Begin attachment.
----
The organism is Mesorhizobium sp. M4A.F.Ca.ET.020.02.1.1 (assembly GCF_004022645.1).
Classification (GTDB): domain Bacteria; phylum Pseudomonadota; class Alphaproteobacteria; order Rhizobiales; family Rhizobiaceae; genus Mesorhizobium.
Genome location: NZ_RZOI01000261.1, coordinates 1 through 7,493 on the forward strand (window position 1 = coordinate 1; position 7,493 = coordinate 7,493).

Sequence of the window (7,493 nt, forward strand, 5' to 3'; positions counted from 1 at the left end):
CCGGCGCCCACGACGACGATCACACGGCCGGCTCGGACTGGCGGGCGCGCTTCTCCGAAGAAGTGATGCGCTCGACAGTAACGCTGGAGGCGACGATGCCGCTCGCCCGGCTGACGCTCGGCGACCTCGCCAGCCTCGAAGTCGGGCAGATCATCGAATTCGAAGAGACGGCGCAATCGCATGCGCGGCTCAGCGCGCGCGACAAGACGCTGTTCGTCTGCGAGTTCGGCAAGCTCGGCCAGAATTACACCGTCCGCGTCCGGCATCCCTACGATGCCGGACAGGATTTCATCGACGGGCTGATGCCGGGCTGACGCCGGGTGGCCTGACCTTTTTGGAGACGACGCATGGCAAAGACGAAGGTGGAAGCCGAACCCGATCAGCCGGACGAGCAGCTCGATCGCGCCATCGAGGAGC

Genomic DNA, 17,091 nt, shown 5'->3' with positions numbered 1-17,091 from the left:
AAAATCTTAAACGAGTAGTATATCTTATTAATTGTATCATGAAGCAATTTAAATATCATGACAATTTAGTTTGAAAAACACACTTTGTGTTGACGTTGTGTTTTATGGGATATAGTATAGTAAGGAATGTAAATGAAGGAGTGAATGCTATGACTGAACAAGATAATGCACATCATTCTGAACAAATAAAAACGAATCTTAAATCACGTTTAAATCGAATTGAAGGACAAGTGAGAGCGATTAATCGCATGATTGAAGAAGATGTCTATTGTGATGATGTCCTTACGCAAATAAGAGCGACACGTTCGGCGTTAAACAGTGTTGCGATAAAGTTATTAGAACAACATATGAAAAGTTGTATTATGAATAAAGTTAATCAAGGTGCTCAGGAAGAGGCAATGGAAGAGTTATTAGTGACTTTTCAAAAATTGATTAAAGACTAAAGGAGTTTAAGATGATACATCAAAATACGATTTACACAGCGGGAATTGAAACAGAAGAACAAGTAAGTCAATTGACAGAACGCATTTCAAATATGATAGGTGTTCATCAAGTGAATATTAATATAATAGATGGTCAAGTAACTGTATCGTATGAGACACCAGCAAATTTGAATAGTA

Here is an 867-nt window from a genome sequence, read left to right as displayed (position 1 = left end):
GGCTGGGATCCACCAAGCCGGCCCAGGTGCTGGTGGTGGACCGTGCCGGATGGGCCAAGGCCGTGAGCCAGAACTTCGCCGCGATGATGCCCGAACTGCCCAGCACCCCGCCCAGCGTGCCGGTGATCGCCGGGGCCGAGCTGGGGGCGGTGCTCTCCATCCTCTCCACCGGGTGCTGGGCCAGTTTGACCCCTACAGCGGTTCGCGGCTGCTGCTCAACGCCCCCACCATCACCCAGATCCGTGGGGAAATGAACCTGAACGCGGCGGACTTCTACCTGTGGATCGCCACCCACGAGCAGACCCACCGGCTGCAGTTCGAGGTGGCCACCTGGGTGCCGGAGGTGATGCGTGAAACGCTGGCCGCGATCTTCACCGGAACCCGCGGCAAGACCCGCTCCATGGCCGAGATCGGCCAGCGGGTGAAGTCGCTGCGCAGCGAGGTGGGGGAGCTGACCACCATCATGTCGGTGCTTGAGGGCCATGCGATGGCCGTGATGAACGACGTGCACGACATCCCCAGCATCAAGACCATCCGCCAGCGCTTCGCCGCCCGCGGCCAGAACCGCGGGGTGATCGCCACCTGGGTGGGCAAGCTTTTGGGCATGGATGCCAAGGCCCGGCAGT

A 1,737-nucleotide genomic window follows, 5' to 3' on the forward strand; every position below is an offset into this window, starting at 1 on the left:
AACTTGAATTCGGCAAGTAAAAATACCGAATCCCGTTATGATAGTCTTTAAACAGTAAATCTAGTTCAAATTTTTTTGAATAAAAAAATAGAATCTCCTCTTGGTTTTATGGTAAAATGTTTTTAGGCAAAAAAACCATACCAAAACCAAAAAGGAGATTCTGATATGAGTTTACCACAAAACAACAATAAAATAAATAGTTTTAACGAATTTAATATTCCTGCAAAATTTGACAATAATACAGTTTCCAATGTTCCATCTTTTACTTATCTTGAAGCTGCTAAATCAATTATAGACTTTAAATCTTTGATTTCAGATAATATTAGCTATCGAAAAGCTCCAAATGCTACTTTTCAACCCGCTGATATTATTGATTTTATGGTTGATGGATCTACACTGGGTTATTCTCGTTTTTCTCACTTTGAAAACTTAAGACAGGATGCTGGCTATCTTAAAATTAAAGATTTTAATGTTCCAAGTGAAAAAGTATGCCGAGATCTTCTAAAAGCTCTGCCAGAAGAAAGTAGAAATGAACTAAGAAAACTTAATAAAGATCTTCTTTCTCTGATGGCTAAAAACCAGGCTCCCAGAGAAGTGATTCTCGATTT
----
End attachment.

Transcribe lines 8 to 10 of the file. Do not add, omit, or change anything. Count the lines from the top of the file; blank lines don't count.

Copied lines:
Here is an 867-nt window from a genome sequence, read left to right as displayed (position 1 = left end):
GGCTGGGATCCACCAAGCCGGCCCAGGTGCTGGTGGTGGACCGTGCCGGATGGGCCAAGGCCGTGAGCCAGAACTTCGCCGCGATGATGCCCGAACTGCCCAGCACCCCGCCCAGCGTGCCGGTGATCGCCGGGGCCGAGCTGGGGGCGGTGCTCTCCATCCTCTCCACCGGGTGCTGGGCCAGTTTGACCCCTACAGCGGTTCGCGGCTGCTGCTCAACGCCCCCACCATCACCCAGATCCGTGGGGAAATGAACCTGAACGCGGCGGACTTCTACCTGTGGATCGCCACCCACGAGCAGACCCACCGGCTGCAGTTCGAGGTGGCCACCTGGGTGCCGGAGGTGATGCGTGAAACGCTGGCCGCGATCTTCACCGGAACCCGCGGCAAGACCCGCTCCATGGCCGAGATCGGCCAGCGGGTGAAGTCGCTGCGCAGCGAGGTGGGGGAGCTGACCACCATCATGTCGGTGCTTGAGGGCCATGCGATGGCCGTGATGAACGACGTGCACGACATCCCCAGCATCAAGACCATCCGCCAGCGCTTCGCCGCCCGCGGCCAGAACCGCGGGGTGATCGCCACCTGGGTGGGCAAGCTTTTGGGCATGGATGCCAAGGCCCGGCAGT

A 1,737-nucleotide genomic window follows, 5' to 3' on the forward strand; every position below is an offset into this window, starting at 1 on the left: